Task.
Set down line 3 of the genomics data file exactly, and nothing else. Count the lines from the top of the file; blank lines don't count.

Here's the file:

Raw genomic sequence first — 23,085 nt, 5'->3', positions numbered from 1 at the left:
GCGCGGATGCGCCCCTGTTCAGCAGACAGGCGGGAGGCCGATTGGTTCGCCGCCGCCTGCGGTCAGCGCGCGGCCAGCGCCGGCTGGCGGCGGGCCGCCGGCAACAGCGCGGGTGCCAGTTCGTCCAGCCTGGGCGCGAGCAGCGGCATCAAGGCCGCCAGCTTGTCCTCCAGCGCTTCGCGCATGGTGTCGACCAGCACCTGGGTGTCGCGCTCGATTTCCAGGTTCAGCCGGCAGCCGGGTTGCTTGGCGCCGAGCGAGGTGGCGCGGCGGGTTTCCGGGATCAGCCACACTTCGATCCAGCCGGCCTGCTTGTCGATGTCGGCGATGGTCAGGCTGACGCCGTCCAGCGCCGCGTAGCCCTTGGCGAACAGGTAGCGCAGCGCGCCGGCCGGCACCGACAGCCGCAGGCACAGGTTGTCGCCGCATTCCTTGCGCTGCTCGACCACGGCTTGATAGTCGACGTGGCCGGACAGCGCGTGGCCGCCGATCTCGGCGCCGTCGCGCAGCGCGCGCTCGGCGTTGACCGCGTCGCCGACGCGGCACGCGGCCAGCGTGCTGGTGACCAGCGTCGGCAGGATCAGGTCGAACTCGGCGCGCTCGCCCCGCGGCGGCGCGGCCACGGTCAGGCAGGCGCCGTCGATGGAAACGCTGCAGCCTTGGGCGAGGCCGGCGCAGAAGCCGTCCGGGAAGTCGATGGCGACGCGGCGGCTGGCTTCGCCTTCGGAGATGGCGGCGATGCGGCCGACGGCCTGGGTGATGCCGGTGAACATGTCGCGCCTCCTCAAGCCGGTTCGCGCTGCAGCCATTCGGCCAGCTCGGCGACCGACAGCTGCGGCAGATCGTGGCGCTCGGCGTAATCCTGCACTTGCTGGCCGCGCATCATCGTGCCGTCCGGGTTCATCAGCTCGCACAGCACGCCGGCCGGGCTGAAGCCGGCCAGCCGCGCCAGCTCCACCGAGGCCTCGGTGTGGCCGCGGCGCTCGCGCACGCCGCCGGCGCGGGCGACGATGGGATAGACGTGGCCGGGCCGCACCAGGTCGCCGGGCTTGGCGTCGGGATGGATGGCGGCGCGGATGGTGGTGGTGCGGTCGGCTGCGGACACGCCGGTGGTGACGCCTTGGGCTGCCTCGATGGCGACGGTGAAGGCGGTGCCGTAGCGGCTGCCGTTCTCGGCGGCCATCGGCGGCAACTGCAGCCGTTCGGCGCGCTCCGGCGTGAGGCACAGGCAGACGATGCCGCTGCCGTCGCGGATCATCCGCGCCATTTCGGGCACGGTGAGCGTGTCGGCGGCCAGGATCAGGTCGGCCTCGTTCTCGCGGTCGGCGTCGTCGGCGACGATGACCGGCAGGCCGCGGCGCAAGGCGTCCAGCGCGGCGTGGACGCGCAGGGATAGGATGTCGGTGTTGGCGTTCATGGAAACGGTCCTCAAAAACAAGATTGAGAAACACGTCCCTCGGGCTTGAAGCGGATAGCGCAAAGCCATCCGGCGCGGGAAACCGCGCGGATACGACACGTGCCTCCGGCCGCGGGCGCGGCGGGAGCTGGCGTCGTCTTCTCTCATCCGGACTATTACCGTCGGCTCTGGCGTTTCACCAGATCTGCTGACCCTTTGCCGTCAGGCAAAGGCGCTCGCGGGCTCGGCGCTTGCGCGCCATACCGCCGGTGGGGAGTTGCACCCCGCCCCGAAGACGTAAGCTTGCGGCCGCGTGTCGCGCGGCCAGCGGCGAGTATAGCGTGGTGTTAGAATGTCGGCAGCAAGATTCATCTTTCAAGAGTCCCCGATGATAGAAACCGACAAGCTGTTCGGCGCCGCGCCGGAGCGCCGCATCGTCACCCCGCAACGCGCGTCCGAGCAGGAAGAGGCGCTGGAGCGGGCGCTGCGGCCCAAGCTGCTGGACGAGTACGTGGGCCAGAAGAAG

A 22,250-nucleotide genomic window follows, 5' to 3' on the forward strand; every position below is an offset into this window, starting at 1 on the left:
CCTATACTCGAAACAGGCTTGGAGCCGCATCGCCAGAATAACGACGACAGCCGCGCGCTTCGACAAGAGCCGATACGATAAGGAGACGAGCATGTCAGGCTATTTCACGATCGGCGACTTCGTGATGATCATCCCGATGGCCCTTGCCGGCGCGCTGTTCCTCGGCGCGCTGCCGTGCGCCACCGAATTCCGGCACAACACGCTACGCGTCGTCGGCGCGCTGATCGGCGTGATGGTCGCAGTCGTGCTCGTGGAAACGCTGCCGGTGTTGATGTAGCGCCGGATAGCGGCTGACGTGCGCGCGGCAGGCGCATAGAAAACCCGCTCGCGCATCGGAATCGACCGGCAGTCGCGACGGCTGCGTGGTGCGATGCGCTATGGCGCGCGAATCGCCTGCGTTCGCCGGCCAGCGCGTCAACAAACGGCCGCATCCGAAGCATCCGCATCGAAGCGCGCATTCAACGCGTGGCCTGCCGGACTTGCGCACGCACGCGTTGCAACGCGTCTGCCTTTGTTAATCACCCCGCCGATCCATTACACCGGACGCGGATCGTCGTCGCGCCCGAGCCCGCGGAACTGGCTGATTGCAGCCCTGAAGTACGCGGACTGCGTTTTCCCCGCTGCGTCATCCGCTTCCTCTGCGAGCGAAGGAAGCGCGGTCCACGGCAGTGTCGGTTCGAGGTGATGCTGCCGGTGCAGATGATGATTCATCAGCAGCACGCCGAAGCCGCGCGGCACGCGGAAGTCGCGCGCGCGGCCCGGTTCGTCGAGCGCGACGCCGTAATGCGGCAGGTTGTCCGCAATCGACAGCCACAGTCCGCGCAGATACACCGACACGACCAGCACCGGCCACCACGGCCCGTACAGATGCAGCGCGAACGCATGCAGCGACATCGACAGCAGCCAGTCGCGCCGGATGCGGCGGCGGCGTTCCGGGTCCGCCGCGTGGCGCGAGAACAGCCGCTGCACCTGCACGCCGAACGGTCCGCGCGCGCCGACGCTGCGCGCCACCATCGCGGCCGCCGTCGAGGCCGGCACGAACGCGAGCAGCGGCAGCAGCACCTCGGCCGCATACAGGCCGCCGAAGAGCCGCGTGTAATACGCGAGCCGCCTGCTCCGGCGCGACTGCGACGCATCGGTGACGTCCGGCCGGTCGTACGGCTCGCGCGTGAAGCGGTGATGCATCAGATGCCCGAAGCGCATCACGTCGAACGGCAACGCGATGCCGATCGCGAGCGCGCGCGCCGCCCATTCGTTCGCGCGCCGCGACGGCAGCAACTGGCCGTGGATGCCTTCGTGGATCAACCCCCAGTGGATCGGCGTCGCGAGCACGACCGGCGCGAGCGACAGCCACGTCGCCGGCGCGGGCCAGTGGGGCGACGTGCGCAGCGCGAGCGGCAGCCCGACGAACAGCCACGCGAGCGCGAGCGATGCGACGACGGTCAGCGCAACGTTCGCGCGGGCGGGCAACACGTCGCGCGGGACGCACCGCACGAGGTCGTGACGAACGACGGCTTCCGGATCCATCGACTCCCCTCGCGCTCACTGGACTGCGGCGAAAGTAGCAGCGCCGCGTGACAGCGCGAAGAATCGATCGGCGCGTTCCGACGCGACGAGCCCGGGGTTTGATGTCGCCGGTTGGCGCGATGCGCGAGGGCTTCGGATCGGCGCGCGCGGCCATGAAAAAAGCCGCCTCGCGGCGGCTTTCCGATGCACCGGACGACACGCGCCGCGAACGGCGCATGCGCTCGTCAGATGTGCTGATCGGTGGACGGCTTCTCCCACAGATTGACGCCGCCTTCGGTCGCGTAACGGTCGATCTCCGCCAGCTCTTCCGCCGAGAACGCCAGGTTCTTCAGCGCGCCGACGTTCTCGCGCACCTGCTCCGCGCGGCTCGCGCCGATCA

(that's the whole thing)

A 22,250-nucleotide genomic window follows, 5' to 3' on the forward strand; every position below is an offset into this window, starting at 1 on the left: